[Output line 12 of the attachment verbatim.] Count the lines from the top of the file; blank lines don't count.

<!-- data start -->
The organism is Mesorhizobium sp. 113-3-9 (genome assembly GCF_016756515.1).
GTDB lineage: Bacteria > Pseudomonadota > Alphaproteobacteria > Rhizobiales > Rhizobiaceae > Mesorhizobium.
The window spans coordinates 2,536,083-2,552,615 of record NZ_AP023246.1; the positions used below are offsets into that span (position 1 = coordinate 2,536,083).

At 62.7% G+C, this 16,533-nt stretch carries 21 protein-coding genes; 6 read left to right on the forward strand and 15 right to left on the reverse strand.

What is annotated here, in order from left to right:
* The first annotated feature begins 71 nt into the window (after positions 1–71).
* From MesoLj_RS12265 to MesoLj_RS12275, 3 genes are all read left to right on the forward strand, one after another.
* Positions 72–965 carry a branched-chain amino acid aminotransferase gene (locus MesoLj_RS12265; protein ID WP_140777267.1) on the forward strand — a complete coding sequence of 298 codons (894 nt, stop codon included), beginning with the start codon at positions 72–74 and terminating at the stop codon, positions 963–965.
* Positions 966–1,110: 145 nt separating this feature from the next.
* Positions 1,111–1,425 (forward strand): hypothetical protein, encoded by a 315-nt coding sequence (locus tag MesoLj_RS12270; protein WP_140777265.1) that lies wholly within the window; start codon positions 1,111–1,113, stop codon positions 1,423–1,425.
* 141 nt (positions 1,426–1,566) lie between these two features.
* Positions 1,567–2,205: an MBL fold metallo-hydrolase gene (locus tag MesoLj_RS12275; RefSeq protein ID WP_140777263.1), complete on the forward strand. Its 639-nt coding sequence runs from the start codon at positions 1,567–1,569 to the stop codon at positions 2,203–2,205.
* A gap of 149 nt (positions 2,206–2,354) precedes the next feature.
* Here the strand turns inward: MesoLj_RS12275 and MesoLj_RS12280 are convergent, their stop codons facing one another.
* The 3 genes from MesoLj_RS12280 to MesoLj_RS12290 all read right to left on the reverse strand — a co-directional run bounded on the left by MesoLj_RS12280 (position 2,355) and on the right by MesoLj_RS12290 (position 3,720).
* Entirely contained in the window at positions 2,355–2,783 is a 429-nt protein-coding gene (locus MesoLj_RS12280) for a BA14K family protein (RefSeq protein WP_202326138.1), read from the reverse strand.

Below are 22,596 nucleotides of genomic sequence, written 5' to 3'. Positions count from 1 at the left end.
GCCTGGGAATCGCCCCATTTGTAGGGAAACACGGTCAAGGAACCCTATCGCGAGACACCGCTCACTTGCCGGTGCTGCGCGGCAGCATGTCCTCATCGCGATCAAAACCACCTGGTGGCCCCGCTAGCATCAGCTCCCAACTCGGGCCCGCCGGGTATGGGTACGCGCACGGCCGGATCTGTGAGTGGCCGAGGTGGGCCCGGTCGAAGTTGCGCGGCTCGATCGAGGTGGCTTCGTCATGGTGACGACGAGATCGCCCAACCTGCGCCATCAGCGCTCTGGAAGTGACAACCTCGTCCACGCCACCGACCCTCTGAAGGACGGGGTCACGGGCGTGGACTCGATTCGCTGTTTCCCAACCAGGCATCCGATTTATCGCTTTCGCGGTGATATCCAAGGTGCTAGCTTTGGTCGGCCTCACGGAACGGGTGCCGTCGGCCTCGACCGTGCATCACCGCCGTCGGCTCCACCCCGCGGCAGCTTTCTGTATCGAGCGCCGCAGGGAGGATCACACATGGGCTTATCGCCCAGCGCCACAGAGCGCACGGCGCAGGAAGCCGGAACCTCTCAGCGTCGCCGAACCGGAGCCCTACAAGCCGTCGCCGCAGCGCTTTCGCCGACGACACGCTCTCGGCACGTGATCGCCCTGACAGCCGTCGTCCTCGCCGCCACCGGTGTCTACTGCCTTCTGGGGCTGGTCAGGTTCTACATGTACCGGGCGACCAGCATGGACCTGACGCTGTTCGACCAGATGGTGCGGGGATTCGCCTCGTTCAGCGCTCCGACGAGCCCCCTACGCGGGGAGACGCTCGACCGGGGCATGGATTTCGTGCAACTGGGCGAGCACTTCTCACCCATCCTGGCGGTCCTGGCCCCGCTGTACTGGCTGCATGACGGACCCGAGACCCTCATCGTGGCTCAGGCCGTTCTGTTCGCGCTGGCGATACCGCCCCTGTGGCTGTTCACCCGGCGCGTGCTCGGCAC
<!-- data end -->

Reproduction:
* Positions 1,567–2,205: an MBL fold metallo-hydrolase gene (locus tag MesoLj_RS12275; RefSeq protein ID WP_140777263.1), complete on the forward strand. Its 639-nt coding sequence runs from the start codon at positions 1,567–1,569 to the stop codon at positions 2,203–2,205.